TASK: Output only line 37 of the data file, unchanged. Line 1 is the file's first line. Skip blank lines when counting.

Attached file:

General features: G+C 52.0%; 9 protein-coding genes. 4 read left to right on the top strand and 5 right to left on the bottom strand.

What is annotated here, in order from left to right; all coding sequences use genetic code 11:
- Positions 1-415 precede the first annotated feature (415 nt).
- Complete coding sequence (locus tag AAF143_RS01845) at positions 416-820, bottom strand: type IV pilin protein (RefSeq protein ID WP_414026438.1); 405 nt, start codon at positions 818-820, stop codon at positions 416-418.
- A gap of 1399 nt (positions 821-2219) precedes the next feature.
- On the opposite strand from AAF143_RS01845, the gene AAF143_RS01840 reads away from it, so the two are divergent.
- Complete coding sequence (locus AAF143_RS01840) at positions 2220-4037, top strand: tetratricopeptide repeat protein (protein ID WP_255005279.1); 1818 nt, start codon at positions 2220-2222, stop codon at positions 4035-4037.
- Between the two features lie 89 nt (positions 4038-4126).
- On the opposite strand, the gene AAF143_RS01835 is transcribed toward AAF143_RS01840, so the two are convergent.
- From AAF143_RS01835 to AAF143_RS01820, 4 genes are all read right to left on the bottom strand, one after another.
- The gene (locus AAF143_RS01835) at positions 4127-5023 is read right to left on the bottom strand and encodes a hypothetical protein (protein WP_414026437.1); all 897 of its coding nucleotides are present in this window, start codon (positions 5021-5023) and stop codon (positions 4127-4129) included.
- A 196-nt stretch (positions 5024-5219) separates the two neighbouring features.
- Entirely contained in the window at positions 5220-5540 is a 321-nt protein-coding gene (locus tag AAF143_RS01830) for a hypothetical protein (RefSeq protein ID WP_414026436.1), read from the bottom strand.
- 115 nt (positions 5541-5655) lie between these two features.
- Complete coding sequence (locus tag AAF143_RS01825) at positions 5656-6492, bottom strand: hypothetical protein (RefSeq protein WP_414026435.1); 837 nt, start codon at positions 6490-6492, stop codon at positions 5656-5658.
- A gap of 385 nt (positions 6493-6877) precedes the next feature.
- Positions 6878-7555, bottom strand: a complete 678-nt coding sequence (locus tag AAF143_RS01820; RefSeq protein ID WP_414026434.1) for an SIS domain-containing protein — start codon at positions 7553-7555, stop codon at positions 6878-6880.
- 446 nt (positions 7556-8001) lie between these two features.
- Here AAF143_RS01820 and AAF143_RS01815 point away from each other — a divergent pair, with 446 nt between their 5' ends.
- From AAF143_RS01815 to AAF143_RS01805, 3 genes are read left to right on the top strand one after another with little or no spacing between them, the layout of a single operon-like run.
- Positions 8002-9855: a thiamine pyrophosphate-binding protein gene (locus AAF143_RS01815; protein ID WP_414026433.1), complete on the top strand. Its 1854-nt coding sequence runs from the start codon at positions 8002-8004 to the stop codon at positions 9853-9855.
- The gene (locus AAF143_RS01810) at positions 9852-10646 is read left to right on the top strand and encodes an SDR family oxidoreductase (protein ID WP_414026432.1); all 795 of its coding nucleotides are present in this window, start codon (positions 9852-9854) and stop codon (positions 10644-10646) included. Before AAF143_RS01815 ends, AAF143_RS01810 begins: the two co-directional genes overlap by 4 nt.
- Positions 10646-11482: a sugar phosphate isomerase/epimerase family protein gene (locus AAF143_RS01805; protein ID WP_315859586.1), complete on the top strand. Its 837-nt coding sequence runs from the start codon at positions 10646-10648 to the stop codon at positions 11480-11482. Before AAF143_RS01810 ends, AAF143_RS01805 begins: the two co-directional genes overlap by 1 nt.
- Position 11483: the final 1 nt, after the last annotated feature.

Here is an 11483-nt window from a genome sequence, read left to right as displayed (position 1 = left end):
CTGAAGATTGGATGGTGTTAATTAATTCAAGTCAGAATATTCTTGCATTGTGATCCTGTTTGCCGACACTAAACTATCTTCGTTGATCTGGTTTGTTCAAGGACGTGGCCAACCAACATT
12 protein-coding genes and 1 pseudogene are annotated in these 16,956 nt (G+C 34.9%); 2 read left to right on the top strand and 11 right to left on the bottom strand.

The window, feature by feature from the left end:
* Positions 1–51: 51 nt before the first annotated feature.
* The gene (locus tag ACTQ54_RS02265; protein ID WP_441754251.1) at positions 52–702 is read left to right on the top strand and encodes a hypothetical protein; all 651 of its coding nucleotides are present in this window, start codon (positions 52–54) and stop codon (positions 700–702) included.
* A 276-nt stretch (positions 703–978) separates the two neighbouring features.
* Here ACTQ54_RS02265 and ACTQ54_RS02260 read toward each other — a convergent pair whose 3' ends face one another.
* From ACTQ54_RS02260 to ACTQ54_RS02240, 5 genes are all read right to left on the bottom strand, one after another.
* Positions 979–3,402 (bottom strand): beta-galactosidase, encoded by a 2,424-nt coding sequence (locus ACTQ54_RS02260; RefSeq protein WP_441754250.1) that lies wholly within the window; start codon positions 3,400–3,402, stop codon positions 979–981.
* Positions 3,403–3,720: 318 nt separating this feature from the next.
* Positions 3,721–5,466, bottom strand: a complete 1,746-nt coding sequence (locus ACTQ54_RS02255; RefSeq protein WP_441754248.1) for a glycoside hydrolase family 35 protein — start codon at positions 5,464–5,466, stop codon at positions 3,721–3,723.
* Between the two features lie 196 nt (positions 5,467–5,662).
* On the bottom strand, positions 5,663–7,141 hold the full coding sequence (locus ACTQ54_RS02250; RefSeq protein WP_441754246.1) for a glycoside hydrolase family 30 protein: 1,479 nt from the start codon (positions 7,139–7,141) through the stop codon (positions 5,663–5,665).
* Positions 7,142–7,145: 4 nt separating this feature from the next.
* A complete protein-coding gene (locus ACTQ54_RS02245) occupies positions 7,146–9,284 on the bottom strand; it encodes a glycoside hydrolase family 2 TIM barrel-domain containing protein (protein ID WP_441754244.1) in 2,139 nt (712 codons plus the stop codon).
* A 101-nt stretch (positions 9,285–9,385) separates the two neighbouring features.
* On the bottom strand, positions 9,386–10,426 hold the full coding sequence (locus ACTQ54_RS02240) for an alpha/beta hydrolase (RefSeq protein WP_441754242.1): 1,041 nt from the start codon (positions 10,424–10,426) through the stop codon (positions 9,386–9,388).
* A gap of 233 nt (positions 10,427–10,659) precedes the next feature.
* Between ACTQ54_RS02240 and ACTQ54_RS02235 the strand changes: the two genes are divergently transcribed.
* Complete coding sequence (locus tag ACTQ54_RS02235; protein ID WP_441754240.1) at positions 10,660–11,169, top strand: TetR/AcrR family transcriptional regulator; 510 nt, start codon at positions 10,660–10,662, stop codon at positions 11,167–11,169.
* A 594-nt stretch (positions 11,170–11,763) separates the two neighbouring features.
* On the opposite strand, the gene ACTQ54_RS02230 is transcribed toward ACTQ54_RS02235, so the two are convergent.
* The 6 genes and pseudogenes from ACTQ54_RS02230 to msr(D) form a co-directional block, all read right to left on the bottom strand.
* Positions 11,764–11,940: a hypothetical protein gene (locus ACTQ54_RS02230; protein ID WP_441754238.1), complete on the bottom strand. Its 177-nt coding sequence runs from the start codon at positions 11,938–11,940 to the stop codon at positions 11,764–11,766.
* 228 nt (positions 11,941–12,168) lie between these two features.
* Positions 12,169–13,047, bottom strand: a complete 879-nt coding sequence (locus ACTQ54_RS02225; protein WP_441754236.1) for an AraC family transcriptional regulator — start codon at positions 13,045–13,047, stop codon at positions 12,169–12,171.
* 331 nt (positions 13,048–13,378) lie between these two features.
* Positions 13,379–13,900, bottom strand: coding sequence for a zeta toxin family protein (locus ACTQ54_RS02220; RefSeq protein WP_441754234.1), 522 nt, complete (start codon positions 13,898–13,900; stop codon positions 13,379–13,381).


* Between the two features lie 196 nt (positions 5,467–5,662).